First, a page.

GOOGLE still remain, of course, the one to beat in online services. I’ve writing this on Blogger having drafted early versions on my Android phone (a keyboard-equipped Xperia Mini Pro, thank goodness) and shuffled the Consumer Stack Chart in and out Google Drive and Google Docs for several weeks. Android is now the dominant hardware platform (as I wrote last year, Google are winning the battle for installed base war by a country mile).

However where they falter is in the Content Consumption market. Youtube is an everyday essential but other than that their music and video offerings come a poor third to the juggernauts of iTunes and Amazon. Their heart just doesn’t feel in it.

Not a charge that could be levelled at AMAZON of course. Jeff Bezos’ incredibly focus on Selling You Stuff shows in their incredibly strong position with music, video and e-books. But look further down the chart and you see there is a gaping hole on the online services side. Sure the whole point of the Kindle Fire is not to distract users from the essential job of Buying Stuff From Jeff, but my suspicion is that as the e-reader/media device evolves from an Appliance to a General Compute Device, this gap will become more and more evident.

FACEBOOK is the mirror image of Amazon (Hey! Let’s play Fantasy M&A! Wouldn’t it be a good idea of FB and AMZN merged? :-p). They are excellent at online services (as long as it’s within their walled garden) but sorely lacking must-buy content and utterly dependent any everyone else’s hardware platforms. Despite their much-hyped ventures into Graph Search and Open Graph, their app platform remains sorely underdeveloped.

To finish up a few more general/random points:

  • The basic app platform is the most competitive area: The area where most vendors have (or at least try to have) competitive offerings is the basic app platform – the OS and the shared services and APIs around them. Remember – the holy grail of any technology vendor is to own the platform; the current state of affairs reflects that. Of course, that’s bad news for anyone trying to break into the platform game – particularly if you don’t have the other bits of the ecosystem. Blackberry 10 springs to mind.
  • Disruptions – new categories: As I said I only use existing categories, so the current state of play is vulnerable to a new game-changing category (or one of the minor categories suddenly exploding). Obvious Smart TVs and Wearable Computing are the examples which fall into the latter bucket.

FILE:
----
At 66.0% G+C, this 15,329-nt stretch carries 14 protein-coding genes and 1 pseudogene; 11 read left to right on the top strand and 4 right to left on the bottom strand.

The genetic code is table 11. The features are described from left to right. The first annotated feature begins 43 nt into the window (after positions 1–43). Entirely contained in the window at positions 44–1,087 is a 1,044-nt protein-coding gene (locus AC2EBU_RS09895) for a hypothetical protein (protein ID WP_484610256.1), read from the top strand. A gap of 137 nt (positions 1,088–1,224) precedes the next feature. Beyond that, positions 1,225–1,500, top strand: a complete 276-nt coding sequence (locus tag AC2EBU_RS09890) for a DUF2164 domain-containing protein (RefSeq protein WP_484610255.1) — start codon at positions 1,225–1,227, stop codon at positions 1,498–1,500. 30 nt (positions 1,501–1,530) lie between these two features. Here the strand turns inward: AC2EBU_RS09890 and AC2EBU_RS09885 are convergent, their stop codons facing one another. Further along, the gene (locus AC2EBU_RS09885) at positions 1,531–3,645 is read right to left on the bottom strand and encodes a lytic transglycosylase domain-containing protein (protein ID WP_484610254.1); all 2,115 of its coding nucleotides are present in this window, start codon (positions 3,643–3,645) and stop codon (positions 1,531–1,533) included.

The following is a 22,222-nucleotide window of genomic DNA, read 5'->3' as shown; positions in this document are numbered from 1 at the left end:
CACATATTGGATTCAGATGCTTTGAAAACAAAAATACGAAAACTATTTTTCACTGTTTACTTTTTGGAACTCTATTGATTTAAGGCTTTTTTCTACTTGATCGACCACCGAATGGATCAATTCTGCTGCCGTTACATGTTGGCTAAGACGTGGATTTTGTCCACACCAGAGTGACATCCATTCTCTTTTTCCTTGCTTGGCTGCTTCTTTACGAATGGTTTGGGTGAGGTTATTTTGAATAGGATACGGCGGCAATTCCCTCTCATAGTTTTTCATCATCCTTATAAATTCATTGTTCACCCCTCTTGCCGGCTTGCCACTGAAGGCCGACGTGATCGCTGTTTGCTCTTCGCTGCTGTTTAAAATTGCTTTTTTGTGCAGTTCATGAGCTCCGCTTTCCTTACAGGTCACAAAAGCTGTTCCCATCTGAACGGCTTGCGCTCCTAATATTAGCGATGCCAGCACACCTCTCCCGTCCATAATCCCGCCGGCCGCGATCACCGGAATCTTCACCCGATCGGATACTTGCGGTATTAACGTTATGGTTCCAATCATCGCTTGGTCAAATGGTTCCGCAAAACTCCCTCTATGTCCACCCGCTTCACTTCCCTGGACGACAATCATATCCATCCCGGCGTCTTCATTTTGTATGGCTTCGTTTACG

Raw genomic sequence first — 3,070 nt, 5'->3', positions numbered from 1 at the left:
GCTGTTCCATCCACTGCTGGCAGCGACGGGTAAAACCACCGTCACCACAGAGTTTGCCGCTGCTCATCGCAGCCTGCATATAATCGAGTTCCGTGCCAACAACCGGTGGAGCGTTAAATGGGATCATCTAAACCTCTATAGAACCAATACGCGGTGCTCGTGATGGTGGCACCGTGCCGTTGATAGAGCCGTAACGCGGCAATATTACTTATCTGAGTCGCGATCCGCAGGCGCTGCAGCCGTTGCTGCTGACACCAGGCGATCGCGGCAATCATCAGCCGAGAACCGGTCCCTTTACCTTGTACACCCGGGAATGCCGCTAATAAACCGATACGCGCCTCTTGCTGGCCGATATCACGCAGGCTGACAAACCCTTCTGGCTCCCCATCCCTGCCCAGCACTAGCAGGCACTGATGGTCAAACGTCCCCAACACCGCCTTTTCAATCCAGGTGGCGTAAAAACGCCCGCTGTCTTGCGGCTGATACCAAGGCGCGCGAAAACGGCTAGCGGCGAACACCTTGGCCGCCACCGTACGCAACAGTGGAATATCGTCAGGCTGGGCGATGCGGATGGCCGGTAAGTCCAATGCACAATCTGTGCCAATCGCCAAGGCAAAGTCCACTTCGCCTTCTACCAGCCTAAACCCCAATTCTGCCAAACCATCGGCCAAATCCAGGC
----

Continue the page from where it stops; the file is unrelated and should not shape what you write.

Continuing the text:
• Disruptions – taking over existing categories: The other way the chart could be extended is if these stacks branch out into adjacent categories (as opposed to creating new, high growth ones). The area that obviously springs to mind is infrastructure – either data networks (Google Fiber) or physical fulfilment/logistics. They day any of these guys figure out same-day fulfilment of online orders is going to be a black day for the High Street.
  • M&A: The other thing this chart highlights is where are the gaps that need to be filled. Looking at the original enterprise stack the startling thing is the number of independent vendors who got bought out over the years. Looking at the consumer stack several areas stand out. Online movies is an area where Netflix looks like a valuable asset to anyone but Amazon (give or take whether studios will still licence content to it under new ownership). Mapping and location-based services are where Apple and to a lesser degree Amazon and Facebook need to up their game – I’ve already highlighted TomTom as a potential target. Location-based content – either imagery or listings – is another area where everyone apart from Google is playing catch-up. Part of Apple’s Maps problem is that they are relying on (unreliable) third parties for data.

Footnote: #Applecloudfail

My jailbroken, subtly reskinned and
crapware free iPad desktop...

* For anyone like me still stuck on the original iPad (or with a depreciated one lying around), I thoroughly recommend you take the plunge and jailbreak it. Given it no longer gets new versions of iOS there will no longer be an OS update which cuts off the jailbreak, and the ability to get rid of Apple's homescreen crapware (errr, empty Magazines folder anyone?) is worth the price of admission alone.

Interesting getting this screenshot off of my iPad onto my PC/Blogger was an epic in itself:
  1. Take screengrab.
  2. Go to iOS Photos App.
  3. Try to share via email. Email client doesn't load. Maybe this is cos I don't have my email set up on the (crappy) iOS Mail app and prefer to use the (excellent) GMail app instead.
  4. Try to copy and paste photo from iOS Photo App to iOS GMail app to email it. Email comes through blank.
  5. Try to sync to Photostream - go to PC. Run iCloud client. Wait for photo to sync to PC Photostream folder. Nothing happens.
  6. After a quick bit of Google realise that iCloud does not let you access photos on your photostream via the iCloud (or any other) website.
  7. After about twenty minutes of fruitless mucking around I resorted to Tweeting a (lower res) version of the screenshot and picking it up from the Twitter website at the other end.
Sorry, what sort of "cloud" service doesn't allow for web access??? Overall a massive #applecloudservicesfail and a great example of why Google are spanking them in the critical middle area of the stack.

(Now I appreciate there is probably a perfectly easy solution that I've missed, but the whole point is a good consumer offering should be so intuitive you don't "miss" the obvious steps. I thought that making things stupidly easy to work was supposed to be one of Apple's fortes?)

Maybe they should hire Steve Sinofsky! :-p

Disclaimer: The views, opinions, projections and / or forecasts expressed in this blog are personal to the author and do not necessarily represent the views, opinions, projections or forecasts of any organisation the author is working for or associated with.


  1. Navteq is owned by Nokia so should be in red for digital map data, likewise Amazon have licensed Nokia to provide maps for it's Maps API that can be used on Kindle and Kindle Fire.

    1. Hullo mate good spot - I shall endeavour to get that fixed. Have you ever considered a career as a professional analyst? ;-)

      PS The new app looks good. When's the Android version out!?